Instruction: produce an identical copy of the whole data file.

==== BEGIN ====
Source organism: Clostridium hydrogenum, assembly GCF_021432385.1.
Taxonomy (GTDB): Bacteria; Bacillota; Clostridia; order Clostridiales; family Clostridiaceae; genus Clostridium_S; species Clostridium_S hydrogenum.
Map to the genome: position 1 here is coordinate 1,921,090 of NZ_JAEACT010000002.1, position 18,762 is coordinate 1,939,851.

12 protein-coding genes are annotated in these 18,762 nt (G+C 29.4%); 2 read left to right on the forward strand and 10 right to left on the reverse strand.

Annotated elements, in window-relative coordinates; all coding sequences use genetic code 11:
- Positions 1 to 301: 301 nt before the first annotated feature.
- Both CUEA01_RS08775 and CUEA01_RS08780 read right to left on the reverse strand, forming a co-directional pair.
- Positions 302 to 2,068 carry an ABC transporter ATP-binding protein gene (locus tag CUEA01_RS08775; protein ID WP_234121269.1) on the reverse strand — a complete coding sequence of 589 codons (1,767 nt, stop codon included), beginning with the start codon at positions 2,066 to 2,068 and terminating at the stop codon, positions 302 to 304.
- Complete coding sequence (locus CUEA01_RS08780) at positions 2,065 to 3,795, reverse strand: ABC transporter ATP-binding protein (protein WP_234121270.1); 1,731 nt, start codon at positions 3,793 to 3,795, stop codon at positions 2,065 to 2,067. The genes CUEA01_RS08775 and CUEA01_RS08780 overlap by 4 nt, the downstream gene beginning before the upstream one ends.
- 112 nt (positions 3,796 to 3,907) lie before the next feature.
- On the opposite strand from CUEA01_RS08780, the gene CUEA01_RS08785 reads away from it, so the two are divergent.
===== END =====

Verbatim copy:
Source organism: Clostridium hydrogenum, assembly GCF_021432385.1.
Taxonomy (GTDB): Bacteria; Bacillota; Clostridia; order Clostridiales; family Clostridiaceae; genus Clostridium_S; species Clostridium_S hydrogenum.
Map to the genome: position 1 here is coordinate 1,921,090 of NZ_JAEACT010000002.1, position 18,762 is coordinate 1,939,851.

12 protein-coding genes are annotated in these 18,762 nt (G+C 29.4%); 2 read left to right on the forward strand and 10 right to left on the reverse strand.

Annotated elements, in window-relative coordinates; all coding sequences use genetic code 11:
- Positions 1 to 301: 301 nt before the first annotated feature.
- Both CUEA01_RS08775 and CUEA01_RS08780 read right to left on the reverse strand, forming a co-directional pair.
- Positions 302 to 2,068 carry an ABC transporter ATP-binding protein gene (locus tag CUEA01_RS08775; protein ID WP_234121269.1) on the reverse strand — a complete coding sequence of 589 codons (1,767 nt, stop codon included), beginning with the start codon at positions 2,066 to 2,068 and terminating at the stop codon, positions 302 to 304.
- Complete coding sequence (locus CUEA01_RS08780) at positions 2,065 to 3,795, reverse strand: ABC transporter ATP-binding protein (protein WP_234121270.1); 1,731 nt, start codon at positions 3,793 to 3,795, stop codon at positions 2,065 to 2,067. The genes CUEA01_RS08775 and CUEA01_RS08780 overlap by 4 nt, the downstream gene beginning before the upstream one ends.
- 112 nt (positions 3,796 to 3,907) lie before the next feature.
- On the opposite strand from CUEA01_RS08780, the gene CUEA01_RS08785 reads away from it, so the two are divergent.